The second point is especially important as the majority of the research into PBL and YPAR comes from the US, where these pedagogies are used across large networks of schools with disadvantaged young people. As my review shows, PBL and YPAR should be adopted by schools in the UK in order to develop young peoples’ Learning Compass 2030 and begin to address social inequalities. This is because using PBL and YPAR with socially disadvantaged young people has been shown to:
- help increase engagement, attendance and attainment in school;
- encourage young people to continue their education after compulsory schooling;
- provide young people with the competences outlined in the Learning Compass 2030, including critical thinking, self-regulated learning and collaborative learning.
In an education system driven by standards and attainment, critics may respond that encouraging schools to work with organisations like Enactus UK and calling for curriculum reform like that outlined in the Tony Blair Institute report, may not demonstrably alleviate the situation. Be that the case, they should look no further than Singapore, a country that frequently tops the PISA rankings, and that mandates PBL at each year of schooling.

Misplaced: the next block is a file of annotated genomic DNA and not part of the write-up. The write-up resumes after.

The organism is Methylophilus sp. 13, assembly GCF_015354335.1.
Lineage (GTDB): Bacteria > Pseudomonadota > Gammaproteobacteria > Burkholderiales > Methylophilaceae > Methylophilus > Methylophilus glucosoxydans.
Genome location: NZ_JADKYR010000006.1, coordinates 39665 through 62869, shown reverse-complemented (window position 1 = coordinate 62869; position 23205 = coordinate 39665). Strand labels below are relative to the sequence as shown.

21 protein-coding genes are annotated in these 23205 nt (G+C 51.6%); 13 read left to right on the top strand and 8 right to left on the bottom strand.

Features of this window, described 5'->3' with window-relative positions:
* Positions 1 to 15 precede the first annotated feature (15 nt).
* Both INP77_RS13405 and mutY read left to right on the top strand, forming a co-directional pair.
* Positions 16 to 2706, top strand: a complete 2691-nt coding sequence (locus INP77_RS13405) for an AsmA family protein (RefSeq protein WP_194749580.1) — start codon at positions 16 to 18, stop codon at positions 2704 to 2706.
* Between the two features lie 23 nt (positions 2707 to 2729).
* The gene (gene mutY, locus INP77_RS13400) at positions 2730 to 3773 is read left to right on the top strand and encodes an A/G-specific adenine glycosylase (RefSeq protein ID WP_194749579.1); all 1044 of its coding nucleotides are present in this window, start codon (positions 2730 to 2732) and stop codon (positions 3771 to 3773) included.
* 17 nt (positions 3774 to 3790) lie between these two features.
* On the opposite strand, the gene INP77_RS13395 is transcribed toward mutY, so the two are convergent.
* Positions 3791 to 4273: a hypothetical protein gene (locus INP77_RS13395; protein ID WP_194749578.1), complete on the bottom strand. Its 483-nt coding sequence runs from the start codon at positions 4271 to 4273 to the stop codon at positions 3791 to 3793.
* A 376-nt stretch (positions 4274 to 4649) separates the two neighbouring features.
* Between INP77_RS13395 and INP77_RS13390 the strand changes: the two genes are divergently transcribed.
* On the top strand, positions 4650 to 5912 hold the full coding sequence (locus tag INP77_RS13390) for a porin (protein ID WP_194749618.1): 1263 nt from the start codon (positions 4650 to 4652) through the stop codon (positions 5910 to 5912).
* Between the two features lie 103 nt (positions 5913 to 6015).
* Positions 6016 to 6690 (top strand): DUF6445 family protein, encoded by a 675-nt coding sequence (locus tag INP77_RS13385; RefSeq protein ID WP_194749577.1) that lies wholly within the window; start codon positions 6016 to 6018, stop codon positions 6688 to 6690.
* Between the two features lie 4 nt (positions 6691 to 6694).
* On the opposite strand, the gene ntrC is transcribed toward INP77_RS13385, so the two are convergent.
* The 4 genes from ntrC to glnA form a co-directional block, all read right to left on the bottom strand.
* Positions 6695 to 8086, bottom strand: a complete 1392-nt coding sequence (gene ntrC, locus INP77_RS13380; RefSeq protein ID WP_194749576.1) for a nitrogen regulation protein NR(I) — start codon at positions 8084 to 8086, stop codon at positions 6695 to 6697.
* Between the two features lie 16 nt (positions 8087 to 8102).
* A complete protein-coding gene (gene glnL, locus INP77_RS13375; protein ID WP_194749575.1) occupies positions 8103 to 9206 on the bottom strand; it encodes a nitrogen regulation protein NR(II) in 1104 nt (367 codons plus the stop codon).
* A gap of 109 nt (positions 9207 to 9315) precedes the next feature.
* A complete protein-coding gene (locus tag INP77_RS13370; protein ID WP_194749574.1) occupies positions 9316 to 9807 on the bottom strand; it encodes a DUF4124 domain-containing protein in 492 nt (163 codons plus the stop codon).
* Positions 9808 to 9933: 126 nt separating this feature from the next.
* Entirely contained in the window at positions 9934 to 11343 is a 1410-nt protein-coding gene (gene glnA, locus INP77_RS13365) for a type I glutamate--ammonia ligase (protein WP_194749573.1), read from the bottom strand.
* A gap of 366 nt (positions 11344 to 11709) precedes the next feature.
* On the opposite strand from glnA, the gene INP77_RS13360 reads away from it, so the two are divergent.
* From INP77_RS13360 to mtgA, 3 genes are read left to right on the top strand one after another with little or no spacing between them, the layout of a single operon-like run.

Of course, addressing social inequality goes well beyond education. However, empowering young people to learn through running their own projects in their local communities can have a transformative effect both to their educational outcomes and the development of skills and competences to help them improve society.
As part of Tom’s work at York St John, the ISJ are funding a ‘young people as researchers’ programme in conjunction with NextGenLeader. To find out more information email Tom Dobson.